• Groups can petition for the government to change from institutional care to community care.
    • Amend the current laws and UN standards of rights for persons with disabilities.
      • Ghana Federation of Disability Organization who are working on amending Act 715 to make it more accommodating.

    “I wanted to look into the mistreatment and abuse of persons with disabilities and it was just really shocking because I went into this knowing nothing about Ghana,” said Lavorata.



    5 Tips for Attending the Colloquium

    Wednesday, April 5th, 2017 | Tags: , , , , , ,
    Posted in OUR Blog by emiliakalogiannis | No Comments »

    By Emilia Kalogiannis

    The Undergraduate Research and Arts Colloquium is the perfect was to get out of the lab and showcase your research while interacting with faculty, peers and like-minded researchers. However, it is important not to merely attend the colloquium but to make the most of your time.

    The Office of Undergraduate Research has packed poster, oral and art presentations into the day-long event. Over 500 students are presenting at this years colloquium so it can get a bit overwhelming.

    Check out these tips to ensure the most effective colloquium experience:

    • Take the pamphlet!

    Take one of the information pamphlets upon entering the colloquium. The pamphlet includes all of the information you need about the event including session times and detailed topics that each presentation covers. This will help you strategically plan your time to check out the presentations that most interest you.

    • Talk to EVERYONE

    The hundreds of students who are presenting are there to discuss their research! Don’t be afraid to walk up to a poster, ask questions or just admire a student’s work. Presenters will be happy to explain their work and you might learn something new!

    • Bring Business cards

    The colloquium is a perfect way to network with people in your field. You never know who you may bump into or what opportunity may come your way. Bring business cards to connect with people and make a lasting impression.

    • Branch out of your comfort zone

    The colloquium is all about encouraging research and creativity. Check out a poster on a topic you’ve never heard of or isn’t in your line of research. Connecting with different fields is a great way to collaborate and broaden your understanding for research all together. You may even surprise yourself by catching interest for something you never thought you would!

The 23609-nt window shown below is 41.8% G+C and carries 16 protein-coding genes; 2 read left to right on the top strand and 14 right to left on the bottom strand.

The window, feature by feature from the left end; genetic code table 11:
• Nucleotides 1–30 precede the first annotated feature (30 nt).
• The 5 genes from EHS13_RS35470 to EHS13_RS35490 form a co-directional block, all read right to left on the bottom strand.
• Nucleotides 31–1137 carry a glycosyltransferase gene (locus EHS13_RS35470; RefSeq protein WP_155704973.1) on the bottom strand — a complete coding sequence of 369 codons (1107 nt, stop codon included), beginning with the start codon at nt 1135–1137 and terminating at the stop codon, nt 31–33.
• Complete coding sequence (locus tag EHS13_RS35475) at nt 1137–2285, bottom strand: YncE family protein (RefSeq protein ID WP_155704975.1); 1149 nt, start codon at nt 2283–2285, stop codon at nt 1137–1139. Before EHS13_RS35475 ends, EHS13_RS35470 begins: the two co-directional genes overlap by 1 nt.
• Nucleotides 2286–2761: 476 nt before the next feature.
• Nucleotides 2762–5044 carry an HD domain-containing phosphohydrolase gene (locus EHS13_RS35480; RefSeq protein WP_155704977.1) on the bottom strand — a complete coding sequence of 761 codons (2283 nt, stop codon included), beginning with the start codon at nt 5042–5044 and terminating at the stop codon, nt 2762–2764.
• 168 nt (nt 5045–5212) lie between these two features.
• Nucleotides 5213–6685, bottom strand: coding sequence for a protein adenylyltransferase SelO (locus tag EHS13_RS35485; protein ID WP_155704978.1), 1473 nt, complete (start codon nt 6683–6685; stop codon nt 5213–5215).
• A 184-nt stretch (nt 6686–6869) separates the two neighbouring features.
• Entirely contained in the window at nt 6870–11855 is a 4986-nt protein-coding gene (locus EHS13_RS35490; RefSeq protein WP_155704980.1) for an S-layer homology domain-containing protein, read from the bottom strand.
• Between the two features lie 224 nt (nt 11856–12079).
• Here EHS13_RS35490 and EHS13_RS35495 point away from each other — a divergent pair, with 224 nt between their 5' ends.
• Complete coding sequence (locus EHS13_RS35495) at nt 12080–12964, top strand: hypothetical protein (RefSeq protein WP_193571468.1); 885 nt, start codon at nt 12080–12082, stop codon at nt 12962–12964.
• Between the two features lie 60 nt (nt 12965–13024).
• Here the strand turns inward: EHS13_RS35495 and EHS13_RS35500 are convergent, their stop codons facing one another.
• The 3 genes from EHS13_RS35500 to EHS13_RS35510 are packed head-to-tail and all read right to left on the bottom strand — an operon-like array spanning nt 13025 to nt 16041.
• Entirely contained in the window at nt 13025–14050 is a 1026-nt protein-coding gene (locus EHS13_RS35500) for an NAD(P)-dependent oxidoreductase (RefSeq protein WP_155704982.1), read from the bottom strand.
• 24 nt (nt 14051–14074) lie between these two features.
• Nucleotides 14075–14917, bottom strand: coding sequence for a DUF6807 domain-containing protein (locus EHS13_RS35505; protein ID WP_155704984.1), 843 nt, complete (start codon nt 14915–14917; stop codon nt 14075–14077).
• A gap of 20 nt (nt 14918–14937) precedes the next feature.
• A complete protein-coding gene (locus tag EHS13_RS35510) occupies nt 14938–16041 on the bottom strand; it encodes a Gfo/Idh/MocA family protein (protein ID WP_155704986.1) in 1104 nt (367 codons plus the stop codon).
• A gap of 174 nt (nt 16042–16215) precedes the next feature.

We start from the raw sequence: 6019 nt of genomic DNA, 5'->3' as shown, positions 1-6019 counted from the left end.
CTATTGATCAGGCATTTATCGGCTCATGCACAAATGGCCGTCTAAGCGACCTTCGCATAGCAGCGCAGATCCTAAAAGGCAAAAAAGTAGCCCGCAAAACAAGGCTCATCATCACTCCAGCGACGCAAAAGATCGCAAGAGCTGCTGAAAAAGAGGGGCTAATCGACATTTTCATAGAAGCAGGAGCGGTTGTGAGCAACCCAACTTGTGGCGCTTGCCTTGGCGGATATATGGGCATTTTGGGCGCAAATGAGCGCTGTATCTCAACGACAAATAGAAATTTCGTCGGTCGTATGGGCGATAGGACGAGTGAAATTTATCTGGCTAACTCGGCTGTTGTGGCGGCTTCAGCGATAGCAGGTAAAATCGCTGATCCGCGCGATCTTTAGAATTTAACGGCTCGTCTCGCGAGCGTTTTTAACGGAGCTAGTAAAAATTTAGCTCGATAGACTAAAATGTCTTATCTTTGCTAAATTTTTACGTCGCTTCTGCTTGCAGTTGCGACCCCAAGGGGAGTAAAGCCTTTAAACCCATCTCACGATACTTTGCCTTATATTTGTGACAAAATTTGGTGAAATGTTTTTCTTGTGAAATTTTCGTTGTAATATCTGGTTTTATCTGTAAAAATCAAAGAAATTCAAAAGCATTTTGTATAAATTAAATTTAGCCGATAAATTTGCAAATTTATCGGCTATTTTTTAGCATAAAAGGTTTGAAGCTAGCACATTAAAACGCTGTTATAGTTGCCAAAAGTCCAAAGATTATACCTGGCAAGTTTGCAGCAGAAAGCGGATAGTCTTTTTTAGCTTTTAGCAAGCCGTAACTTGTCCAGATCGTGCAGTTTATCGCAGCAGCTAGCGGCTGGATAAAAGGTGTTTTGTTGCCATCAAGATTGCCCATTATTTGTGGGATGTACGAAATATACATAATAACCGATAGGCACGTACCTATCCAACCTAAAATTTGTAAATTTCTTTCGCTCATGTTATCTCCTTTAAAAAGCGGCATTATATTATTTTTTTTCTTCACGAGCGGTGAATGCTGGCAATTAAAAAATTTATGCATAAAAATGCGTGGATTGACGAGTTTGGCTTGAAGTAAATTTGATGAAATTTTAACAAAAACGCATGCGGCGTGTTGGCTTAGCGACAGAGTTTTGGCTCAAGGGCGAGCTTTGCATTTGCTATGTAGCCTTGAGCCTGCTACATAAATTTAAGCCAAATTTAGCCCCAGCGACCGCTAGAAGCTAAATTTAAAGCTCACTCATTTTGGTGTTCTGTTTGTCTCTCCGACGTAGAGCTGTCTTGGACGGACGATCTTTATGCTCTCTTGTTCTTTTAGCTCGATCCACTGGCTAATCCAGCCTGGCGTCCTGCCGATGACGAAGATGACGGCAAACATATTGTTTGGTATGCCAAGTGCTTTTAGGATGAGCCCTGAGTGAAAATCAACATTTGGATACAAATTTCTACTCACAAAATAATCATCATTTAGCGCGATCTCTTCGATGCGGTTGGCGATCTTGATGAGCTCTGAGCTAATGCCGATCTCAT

• Follow up

    Don’t let your experience end once you leave the colloquium. Remember to email people you met to stay connected. Also, use #OUR17 to share your experiences on social media both while your at the colloquium and afterwards.


    Rejoice, Undergraduate Research Week is Here!

    Tuesday, April 4th, 2017 | Tags: , , ,
    Posted in OUR Blog by emiliakalogiannis | No Comments »

    Undergraduate Research Week 2017

    By Emilia Kalogiannis

    This week, April 3 through April 9, is nationally recognized as Undergraduate Research Week!

    On November 16, 2010, the U.S. House of Representatives declared the week of April 11, 2011, as “Undergraduate Research Week.” Since then, each year the Council on Undergraduate Research (CUR) has designated a week in April as “Undergraduate Research Week.”

    USF is one of the leading research universities in Florida, so grab your research and join the fun!

    Participate in the Council on Undergraduate Research’s Hashtag-a-thon using #URW2017

    Don’t be shy.. Here are some ideas on what you can post:

    • The thing I value most about UR is … #URW2017
    • Thanks to my UR advisor Dr. X for teaching me…#URW2017
    • Congratulations to my students X, Y, and Z who presented at ABC conference this year! #URW2017
    • I presented my research at the USF Undergraduate Research Colloquium this year! #URW2017
    • My research was published in X journal this year! #URW2017
    • Congratulations to my student, X, who will be attending graduate school at Y institution next year. #URW2017
    • Thank you to the University of South Florida for giving me an opportunity to do undergraduate research #URW2017

    More information on Undergraduate Research Week and the Council on Undergraduate Research can be found here.

    To further celebrate this week, don’t forget to attend the Undergraduate Research and Arts Colloquium from 9:00 AM – 8:30 PM on April 6th in the MSC!

    Happy Undergraduate Research Week & as always, go Bulls!



    Preparing for the Undergraduate Research and Arts Colloquium

    Wednesday, March 8th, 2017 | Tags: , , , , ,
    Posted in OUR Blog by emiliakalogiannis | No Comments »

    By Emilia Kalogiannis


    The application deadline to present in the 2017 Undergraduate Research Colloquium has passed! You have your research project and you’ve applied to present, so whats next?

    It’s time to gather your research and prepare your project for presentation! The Office of Undergraduate Research offers the Research and Arts Colloquium Workshop Series  designed to help you create an effective and appealing presentation of your research.

    Workshops offered are Crafting an Oral Presentation, Visually Designing Your Research and Beyond Powerpoint.

    This year, OUR partnered with the USF Library Digital Media Commons to take these workshops to the next level and give students the opportunity to learn multimedia programs. Design basics, InDesign and creative formatting of layouts, graphics and text will all be integrated into the workshops.

    Workshops begin March 20th and spots fill up fast! Sign up for the colloquium workshop series to start preparing your presentation and get assistance throughout your process!


    OUR Passion, OUR Discoveries, OUR USF

    Sunday, February 12th, 2017 | Tags: , , , , , ,
    Posted in OUR Blog by emiliakalogiannis | No Comments »

    By Emilia Kalogiannis

    While trying to stay afloat as a college student and claim your niche in the world, it is easy to lose track of why what all the hustle is for. It’s important to remember your journey began because of a dream for your future. In between the studying, club meetings and interning remember to make time to showcase your hard work.